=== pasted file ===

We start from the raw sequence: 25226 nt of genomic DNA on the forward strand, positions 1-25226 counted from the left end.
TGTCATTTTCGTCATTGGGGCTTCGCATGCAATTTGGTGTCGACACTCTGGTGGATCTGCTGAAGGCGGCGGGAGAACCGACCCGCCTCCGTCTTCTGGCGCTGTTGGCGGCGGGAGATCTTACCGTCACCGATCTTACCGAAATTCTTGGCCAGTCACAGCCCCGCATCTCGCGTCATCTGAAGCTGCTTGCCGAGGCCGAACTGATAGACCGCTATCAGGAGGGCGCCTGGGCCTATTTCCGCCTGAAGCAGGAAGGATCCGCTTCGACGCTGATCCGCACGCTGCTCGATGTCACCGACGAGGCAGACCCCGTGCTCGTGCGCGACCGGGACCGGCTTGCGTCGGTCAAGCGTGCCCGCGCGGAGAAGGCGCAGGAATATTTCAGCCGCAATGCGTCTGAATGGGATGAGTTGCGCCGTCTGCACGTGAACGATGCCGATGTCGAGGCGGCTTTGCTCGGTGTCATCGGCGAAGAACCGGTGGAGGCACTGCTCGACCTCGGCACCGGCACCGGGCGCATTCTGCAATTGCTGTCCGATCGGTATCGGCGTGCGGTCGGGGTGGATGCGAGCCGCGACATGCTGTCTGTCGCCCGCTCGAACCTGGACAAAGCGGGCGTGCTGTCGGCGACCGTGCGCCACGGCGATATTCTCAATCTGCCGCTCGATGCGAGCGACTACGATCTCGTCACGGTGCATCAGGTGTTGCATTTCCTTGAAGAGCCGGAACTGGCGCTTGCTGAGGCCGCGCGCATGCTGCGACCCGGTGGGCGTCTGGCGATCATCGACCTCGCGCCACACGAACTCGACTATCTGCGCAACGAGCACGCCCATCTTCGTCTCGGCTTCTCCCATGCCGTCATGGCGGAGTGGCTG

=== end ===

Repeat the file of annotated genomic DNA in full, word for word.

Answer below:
We start from the raw sequence: 25226 nt of genomic DNA on the forward strand, positions 1-25226 counted from the left end.
TGTCATTTTCGTCATTGGGGCTTCGCATGCAATTTGGTGTCGACACTCTGGTGGATCTGCTGAAGGCGGCGGGAGAACCGACCCGCCTCCGTCTTCTGGCGCTGTTGGCGGCGGGAGATCTTACCGTCACCGATCTTACCGAAATTCTTGGCCAGTCACAGCCCCGCATCTCGCGTCATCTGAAGCTGCTTGCCGAGGCCGAACTGATAGACCGCTATCAGGAGGGCGCCTGGGCCTATTTCCGCCTGAAGCAGGAAGGATCCGCTTCGACGCTGATCCGCACGCTGCTCGATGTCACCGACGAGGCAGACCCCGTGCTCGTGCGCGACCGGGACCGGCTTGCGTCGGTCAAGCGTGCCCGCGCGGAGAAGGCGCAGGAATATTTCAGCCGCAATGCGTCTGAATGGGATGAGTTGCGCCGTCTGCACGTGAACGATGCCGATGTCGAGGCGGCTTTGCTCGGTGTCATCGGCGAAGAACCGGTGGAGGCACTGCTCGACCTCGGCACCGGCACCGGGCGCATTCTGCAATTGCTGTCCGATCGGTATCGGCGTGCGGTCGGGGTGGATGCGAGCCGCGACATGCTGTCTGTCGCCCGCTCGAACCTGGACAAAGCGGGCGTGCTGTCGGCGACCGTGCGCCACGGCGATATTCTCAATCTGCCGCTCGATGCGAGCGACTACGATCTCGTCACGGTGCATCAGGTGTTGCATTTCCTTGAAGAGCCGGAACTGGCGCTTGCTGAGGCCGCGCGCATGCTGCGACCCGGTGGGCGTCTGGCGATCATCGACCTCGCGCCACACGAACTCGACTATCTGCGCAACGAGCACGCCCATCTTCGTCTCGGCTTCTCCCATGCCGTCATGGCGGAGTGGCTG